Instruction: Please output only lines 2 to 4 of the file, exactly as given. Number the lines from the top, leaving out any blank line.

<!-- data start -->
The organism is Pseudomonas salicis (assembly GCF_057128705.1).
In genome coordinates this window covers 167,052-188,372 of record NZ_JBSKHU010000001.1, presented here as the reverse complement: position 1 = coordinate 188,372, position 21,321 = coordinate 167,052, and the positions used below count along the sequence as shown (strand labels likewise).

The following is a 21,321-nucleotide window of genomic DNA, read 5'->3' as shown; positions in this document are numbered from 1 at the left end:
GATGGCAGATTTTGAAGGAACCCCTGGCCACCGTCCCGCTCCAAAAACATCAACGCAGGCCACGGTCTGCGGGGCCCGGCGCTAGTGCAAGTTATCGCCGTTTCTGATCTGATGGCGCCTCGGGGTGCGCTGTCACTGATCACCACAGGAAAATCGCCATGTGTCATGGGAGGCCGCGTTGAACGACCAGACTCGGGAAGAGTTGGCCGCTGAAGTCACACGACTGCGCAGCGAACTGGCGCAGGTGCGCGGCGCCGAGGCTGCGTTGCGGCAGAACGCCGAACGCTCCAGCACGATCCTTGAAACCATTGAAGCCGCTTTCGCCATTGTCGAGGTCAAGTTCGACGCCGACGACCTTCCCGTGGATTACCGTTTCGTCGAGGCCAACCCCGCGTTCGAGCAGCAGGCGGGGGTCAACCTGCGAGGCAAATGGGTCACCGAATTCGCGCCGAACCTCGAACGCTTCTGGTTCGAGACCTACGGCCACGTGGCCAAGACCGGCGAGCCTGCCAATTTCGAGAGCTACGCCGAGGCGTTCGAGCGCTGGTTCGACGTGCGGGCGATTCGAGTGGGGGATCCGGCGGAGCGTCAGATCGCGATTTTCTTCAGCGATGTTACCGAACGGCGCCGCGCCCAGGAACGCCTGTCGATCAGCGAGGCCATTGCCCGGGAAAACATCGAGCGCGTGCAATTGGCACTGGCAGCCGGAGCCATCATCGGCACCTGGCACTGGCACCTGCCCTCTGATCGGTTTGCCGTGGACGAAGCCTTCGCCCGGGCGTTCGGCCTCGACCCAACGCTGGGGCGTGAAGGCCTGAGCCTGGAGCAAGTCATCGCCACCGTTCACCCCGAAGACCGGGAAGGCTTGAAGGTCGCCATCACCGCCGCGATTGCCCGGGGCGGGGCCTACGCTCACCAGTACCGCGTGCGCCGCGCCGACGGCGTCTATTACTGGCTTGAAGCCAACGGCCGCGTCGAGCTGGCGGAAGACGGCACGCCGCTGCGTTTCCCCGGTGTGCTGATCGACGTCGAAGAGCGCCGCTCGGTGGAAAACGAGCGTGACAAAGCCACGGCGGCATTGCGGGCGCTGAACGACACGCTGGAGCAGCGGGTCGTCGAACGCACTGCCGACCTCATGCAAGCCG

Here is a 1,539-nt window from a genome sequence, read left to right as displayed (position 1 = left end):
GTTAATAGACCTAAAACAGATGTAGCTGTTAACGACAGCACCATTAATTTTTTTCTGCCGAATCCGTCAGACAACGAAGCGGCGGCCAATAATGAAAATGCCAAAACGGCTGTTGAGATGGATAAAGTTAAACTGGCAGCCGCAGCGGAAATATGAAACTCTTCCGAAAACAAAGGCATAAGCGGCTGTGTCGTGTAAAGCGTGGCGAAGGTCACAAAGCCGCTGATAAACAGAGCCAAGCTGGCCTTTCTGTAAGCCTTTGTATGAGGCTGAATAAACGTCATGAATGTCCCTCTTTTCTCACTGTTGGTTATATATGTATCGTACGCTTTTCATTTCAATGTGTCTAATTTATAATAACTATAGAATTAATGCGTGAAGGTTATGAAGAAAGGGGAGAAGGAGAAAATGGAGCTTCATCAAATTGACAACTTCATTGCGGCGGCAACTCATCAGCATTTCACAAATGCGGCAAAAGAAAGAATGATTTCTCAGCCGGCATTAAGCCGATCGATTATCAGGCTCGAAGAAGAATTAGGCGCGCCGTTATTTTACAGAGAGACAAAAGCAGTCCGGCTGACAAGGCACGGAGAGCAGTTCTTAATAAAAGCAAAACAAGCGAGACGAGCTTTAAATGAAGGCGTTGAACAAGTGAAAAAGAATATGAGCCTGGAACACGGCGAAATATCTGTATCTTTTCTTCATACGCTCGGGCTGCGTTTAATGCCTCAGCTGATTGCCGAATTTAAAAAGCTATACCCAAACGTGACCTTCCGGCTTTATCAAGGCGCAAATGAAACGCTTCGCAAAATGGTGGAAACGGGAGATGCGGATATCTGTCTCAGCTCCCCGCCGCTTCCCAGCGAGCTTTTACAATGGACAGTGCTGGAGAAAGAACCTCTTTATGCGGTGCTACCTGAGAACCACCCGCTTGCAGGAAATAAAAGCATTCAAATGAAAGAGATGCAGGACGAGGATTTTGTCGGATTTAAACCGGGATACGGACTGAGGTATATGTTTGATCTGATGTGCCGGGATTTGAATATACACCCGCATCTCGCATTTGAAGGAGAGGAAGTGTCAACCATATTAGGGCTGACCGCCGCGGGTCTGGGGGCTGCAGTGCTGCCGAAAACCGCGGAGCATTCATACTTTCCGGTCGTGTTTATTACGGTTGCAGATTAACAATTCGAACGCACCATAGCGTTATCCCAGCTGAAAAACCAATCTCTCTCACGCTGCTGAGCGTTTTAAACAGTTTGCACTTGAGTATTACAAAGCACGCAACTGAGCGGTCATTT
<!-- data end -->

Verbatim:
In genome coordinates this window covers 167,052-188,372 of record NZ_JBSKHU010000001.1, presented here as the reverse complement: position 1 = coordinate 188,372, position 21,321 = coordinate 167,052, and the positions used below count along the sequence as shown (strand labels likewise).

The following is a 21,321-nucleotide window of genomic DNA, read 5'->3' as shown; positions in this document are numbered from 1 at the left end:
GATGGCAGATTTTGAAGGAACCCCTGGCCACCGTCCCGCTCCAAAAACATCAACGCAGGCCACGGTCTGCGGGGCCCGGCGCTAGTGCAAGTTATCGCCGTTTCTGATCTGATGGCGCCTCGGGGTGCGCTGTCACTGATCACCACAGGAAAATCGCCATGTGTCATGGGAGGCCGCGTTGAACGACCAGACTCGGGAAGAGTTGGCCGCTGAAGTCACACGACTGCGCAGCGAACTGGCGCAGGTGCGCGGCGCCGAGGCTGCGTTGCGGCAGAACGCCGAACGCTCCAGCACGATCCTTGAAACCATTGAAGCCGCTTTCGCCATTGTCGAGGTCAAGTTCGACGCCGACGACCTTCCCGTGGATTACCGTTTCGTCGAGGCCAACCCCGCGTTCGAGCAGCAGGCGGGGGTCAACCTGCGAGGCAAATGGGTCACCGAATTCGCGCCGAACCTCGAACGCTTCTGGTTCGAGACCTACGGCCACGTGGCCAAGACCGGCGAGCCTGCCAATTTCGAGAGCTACGCCGAGGCGTTCGAGCGCTGGTTCGACGTGCGGGCGATTCGAGTGGGGGATCCGGCGGAGCGTCAGATCGCGATTTTCTTCAGCGATGTTACCGAACGGCGCCGCGCCCAGGAACGCCTGTCGATCAGCGAGGCCATTGCCCGGGAAAACATCGAGCGCGTGCAATTGGCACTGGCAGCCGGAGCCATCATCGGCACCTGGCACTGGCACCTGCCCTCTGATCGGTTTGCCGTGGACGAAGCCTTCGCCCGGGCGTTCGGCCTCGACCCAACGCTGGGGCGTGAAGGCCTGAGCCTGGAGCAAGTCATCGCCACCGTTCACCCCGAAGACCGGGAAGGCTTGAAGGTCGCCATCACCGCCGCGATTGCCCGGGGCGGGGCCTACGCTCACCAGTACCGCGTGCGCCGCGCCGACGGCGTCTATTACTGGCTTGAAGCCAACGGCCGCGTCGAGCTGGCGGAAGACGGCACGCCGCTGCGTTTCCCCGGTGTGCTGATCGACGTCGAAGAGCGCCGCTCGGTGGAAAACGAGCGTGACAAAGCCACGGCGGCATTGCGGGCGCTGAACGACACGCTGGAGCAGCGGGTCGTCGAACGCACTGCCGACCTCATGCAAGCCG